By Vinay Sharma
Fund Manager, Reliance Mutual Fund
Domestic markets are currently faced with a paradoxical situation of record highs for few indices while a large part of the market is much lower from the previous peaks. This has come after stellar bull run of the previous year. 2018 has witnessed higher volatility with the recent macro data especially on Currency, Oil etc. causing some jitters. On the positive front, various concurrent and leading economic activity indicators continue to point towards strong recovery in economic activity in India. While on annual basis, acceleration has been aided by the low GST base, the sequential improvement is also visible across data points.
While most high frequency indicators exhibited improvement, there were a few which showed sequential moderation.
- PMI: India’s manufacturing PMI eased to 51.7 in August from 52.3 in July, reversing gains made over the past two months. Domestic demand moderated a bit as evident in softness in new orders component of the survey.
- Auto sales: August data was mixed. Indian commercial vehicle industry reported strong volume growth in August despite concerns of regulatory notification regarding axle load. At the same time passenger vehicles and two wheelers industry witnessed softness in demand due to Kerala floods and overall heavy rains across the country.
- Job speak indicator: Naukri Job-speak index for July 2018 increased by 9%YoY led by sectors like insurance and real estate.
- Core sector growth: Core sector index which represents key infrastructure linked sectors
- Grew 6.6%YoY in July 2018, as against growth of 6.7% in June.
- Credit growth: Gross bank credit grew at 10.5%YoY in July 2018 as against 11.1% in June 2018.
- Cement production: Cement production grew by 10.8% in July after 13.2%YoY in June
- Freight growth moderated a bit in July. Port traffic growth dipped to 5.1%YoY in July, whereas railways traffic growth also moderated to 4.1%YoY in July.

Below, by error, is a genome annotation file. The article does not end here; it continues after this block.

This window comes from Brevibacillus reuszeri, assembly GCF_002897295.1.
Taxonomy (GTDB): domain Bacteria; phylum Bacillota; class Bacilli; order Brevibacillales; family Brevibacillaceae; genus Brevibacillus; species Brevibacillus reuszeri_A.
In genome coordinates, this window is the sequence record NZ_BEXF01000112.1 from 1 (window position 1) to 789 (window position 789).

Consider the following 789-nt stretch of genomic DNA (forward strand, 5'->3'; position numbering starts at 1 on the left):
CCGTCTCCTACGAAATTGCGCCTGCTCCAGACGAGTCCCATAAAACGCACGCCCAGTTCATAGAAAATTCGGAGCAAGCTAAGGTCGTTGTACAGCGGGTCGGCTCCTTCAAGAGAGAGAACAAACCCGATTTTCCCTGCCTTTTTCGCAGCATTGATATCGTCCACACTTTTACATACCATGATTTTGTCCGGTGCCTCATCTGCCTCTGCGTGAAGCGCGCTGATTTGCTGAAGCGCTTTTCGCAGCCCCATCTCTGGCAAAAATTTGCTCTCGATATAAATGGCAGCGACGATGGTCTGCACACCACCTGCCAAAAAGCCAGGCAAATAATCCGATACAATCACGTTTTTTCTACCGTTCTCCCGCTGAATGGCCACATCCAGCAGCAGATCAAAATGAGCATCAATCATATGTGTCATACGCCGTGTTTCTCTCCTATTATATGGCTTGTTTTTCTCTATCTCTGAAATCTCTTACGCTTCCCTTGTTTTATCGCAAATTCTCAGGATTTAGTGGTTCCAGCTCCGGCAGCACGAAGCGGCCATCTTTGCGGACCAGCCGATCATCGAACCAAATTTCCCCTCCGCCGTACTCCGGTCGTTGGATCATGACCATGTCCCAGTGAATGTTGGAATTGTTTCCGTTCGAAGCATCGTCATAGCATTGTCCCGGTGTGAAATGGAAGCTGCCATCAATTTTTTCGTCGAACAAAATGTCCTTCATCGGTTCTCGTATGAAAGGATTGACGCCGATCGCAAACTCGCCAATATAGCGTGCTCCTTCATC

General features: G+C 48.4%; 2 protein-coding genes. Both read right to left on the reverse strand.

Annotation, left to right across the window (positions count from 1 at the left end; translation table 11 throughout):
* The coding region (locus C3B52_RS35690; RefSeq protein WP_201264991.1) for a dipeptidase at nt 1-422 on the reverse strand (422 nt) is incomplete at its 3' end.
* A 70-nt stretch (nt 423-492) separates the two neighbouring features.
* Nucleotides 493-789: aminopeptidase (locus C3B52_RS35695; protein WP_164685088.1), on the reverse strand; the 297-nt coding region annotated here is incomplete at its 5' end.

We remain constructive on the equity markets due to following:
- GDP Growth: India’s real GDP growth rose to a solid 8.2%YoY in 1QFY18-19 from 7.7% in the previous quarter. The sharp jump in GDP growth was led by a pickup in domestic private demand and a lesser drag from net exports. Part of the growth acceleration has also been driven by base effects of demonetization and GST implementation. Adjusted for base, the underlying trend is running close to 7% (two-year CAGR). Strong growth momentum is likely to continue in a foreseeable future.
- Policy Reforms: Policy initiatives such as the Bankruptcy Code, GST, etc., emphasis on building infrastructure and reasonable good execution, we should witness the benefits of economic growth in equity investments.
- Improving Earnings and Activity index: Recent data points on various activities (such as 2W sales, PV sales, cement, steel production, etc.) are suggestive of pick-up in economic growth on the ground. Earnings growth of Corporate India also has been turning around over the last 3 Quarters.
- Robust inflows: Domestic flows into equities continues to be robust – for instance, Mutual Funds alone account for >1 Bn USD every month only through Systematic Investment Plans (SIPs). This seems to be a structural phenomenon than cyclical, and bodes well for equities.
As mentioned earlier we are witnessing a significant market polarization where returns have been concentrated in very few stocks presenting interesting investment opportunities in the remaining segment. Within them lie a host of solid businesses, which have the potential and visibility for robust earnings growth and yet are available at reasonable valuations. Our portfolios have optimal mix of current leaders along with such opportunities available at rational valuations and potentially superior growth possibilities over the next few years.
On a thematic front, we are positive on universal banks – banks that have a large share of corporate lending as well as retail businesses. The recovery in the corporate lending driven by the cyclical upturn, cleanup in NPAs and likely lower provisioning requirements can lead to a shift in the segment. Selective engineering, capital goods and infrastructure related sectors also look promising in the current phase of recovery. We are positive on export and import substitution companies, where ongoing trade disruptions in the world along with government focus on made in India can make a substantial difference.
Overall the equity outlook appears to be promising over the medium term. Earnings recovery is key theme to watch out for in 2019 and 2020, given the low base of previous years and improvement in micro environment. The recent macro challenges like high crude prices, currency depreciation and sticky interest rates impact near term sentiment and needs to be monitored closely.
Key risks to our thesis could be a prolonged trade war in developed economies which pulls down global growth sharply, upcoming domestic elections and current account deficit increasing even further.
Common Source: Bloomberg, RMF Internal Research